Commentary on
Ezekiel 1:7-8

1:7  And their feet were straight feet; and the sole of their feet was like the sole of a calf’s foot: and they sparkled like the colour of burnished brass.
1:8  And they had the hands of a man under their wings on their four sides; and they four had their faces and their wings.

Commentary on 1:7
[5 September 2007]: The Hebrew word translated feet would likely better be rendered steps. This makes much more sense of the verse: “Their steps [the changes they made in returning to Yehuveh] were straight steps; and the sole [3709: curve, inclination upward] of their steps was like the sole [upward inclination] of a calf’s [5695 from 5696: `agol, “circular,” complete return to the beginning truths] step: and they sparkled [gave off tiny bits of light] like the colour of burnished brass [as enlightening by whispering the words of Yehuveh quietly (as contrasted with traditional public evangelistic procedures)—study entries = 5178, 5154, 5153, and 5172].”

Commenatry on 1:8
[5 September 2007]: Though totally loving Yehuveh and deeply conscientious to “do that which is right in His sight, and wilt give ear to His commandments, and keep all His statutes,” under this protective defense, Yehuveh’s living ones are concerned for and compassionate toward their fellow men. The Hebrew word for hand used here is entry 3027: yad, a primary root simply meaning “a hand (the open one [indicating power, means, direction, etc.], in distinction from 3709, the closed one).” To bring this concept into the vernacular, beneath their first aliegance to Yehuveh and His instructions, these people are “open-handed”—generous, helpful, compassionate, considerate, genuinely interested in the welfare of their fellow men.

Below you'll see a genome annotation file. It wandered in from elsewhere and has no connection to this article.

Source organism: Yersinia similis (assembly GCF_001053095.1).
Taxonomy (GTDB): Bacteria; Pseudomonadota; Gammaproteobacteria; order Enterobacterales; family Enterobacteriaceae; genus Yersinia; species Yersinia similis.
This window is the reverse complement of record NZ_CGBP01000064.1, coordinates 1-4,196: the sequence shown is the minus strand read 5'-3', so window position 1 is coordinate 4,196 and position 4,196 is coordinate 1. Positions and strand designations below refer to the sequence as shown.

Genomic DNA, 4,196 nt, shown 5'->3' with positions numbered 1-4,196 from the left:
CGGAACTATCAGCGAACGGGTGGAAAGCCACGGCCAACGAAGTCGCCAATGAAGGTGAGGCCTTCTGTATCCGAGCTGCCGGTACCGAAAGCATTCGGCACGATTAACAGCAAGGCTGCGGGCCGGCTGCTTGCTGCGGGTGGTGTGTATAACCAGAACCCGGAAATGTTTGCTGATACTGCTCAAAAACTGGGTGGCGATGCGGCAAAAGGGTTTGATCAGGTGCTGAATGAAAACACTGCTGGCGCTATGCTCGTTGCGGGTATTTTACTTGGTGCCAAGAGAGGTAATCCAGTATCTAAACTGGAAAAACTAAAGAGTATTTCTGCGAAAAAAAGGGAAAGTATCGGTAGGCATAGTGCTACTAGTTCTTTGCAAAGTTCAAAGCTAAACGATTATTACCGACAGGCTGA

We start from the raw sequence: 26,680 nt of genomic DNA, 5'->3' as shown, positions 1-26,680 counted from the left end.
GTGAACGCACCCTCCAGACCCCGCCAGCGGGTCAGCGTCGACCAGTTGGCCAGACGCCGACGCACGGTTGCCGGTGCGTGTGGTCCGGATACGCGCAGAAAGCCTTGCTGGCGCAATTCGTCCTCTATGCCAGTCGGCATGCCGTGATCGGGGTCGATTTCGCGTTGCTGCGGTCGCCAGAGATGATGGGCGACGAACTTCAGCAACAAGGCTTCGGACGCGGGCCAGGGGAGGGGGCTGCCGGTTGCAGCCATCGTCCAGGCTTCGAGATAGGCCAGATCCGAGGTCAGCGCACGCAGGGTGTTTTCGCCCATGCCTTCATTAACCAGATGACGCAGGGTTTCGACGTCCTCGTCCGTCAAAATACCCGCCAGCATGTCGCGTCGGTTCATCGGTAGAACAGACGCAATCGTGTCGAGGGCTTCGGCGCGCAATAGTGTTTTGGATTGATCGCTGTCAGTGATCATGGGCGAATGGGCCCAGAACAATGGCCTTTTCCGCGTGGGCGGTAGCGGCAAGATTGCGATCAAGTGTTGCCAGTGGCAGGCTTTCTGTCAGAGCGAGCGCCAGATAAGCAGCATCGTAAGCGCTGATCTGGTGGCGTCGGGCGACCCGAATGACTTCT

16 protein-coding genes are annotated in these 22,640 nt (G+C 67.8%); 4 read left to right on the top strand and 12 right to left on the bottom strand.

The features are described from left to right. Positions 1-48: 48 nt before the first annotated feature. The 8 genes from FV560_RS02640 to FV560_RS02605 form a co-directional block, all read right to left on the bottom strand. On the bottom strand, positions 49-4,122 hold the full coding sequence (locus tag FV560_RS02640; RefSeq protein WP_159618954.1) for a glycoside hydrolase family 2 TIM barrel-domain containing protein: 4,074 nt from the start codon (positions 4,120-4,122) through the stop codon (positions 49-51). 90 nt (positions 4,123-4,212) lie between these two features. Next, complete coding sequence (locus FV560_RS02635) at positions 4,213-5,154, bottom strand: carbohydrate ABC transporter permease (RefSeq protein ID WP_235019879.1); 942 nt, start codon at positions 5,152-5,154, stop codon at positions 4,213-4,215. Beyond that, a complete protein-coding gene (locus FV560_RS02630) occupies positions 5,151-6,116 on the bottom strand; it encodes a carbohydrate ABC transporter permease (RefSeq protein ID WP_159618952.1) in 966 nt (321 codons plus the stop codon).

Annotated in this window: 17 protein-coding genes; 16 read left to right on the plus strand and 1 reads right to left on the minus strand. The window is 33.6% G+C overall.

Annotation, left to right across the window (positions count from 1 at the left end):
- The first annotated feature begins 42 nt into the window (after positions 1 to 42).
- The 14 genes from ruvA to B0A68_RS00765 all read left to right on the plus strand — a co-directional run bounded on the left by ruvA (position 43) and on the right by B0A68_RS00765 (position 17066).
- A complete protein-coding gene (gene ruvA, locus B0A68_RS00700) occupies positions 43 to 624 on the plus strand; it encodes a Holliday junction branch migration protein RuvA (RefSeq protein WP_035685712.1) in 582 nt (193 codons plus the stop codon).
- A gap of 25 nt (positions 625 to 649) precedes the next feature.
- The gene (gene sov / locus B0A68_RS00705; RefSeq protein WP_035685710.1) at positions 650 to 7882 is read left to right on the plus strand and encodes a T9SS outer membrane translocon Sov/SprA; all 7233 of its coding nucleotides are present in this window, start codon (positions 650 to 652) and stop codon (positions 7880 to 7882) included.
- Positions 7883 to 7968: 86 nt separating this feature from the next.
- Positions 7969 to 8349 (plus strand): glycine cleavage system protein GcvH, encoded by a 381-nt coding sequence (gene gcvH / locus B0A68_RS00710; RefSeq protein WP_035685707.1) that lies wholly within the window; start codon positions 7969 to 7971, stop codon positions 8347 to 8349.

Gael Bataman
Originally Written:            
5 September 2007
Latest Update:                   5 September 2007

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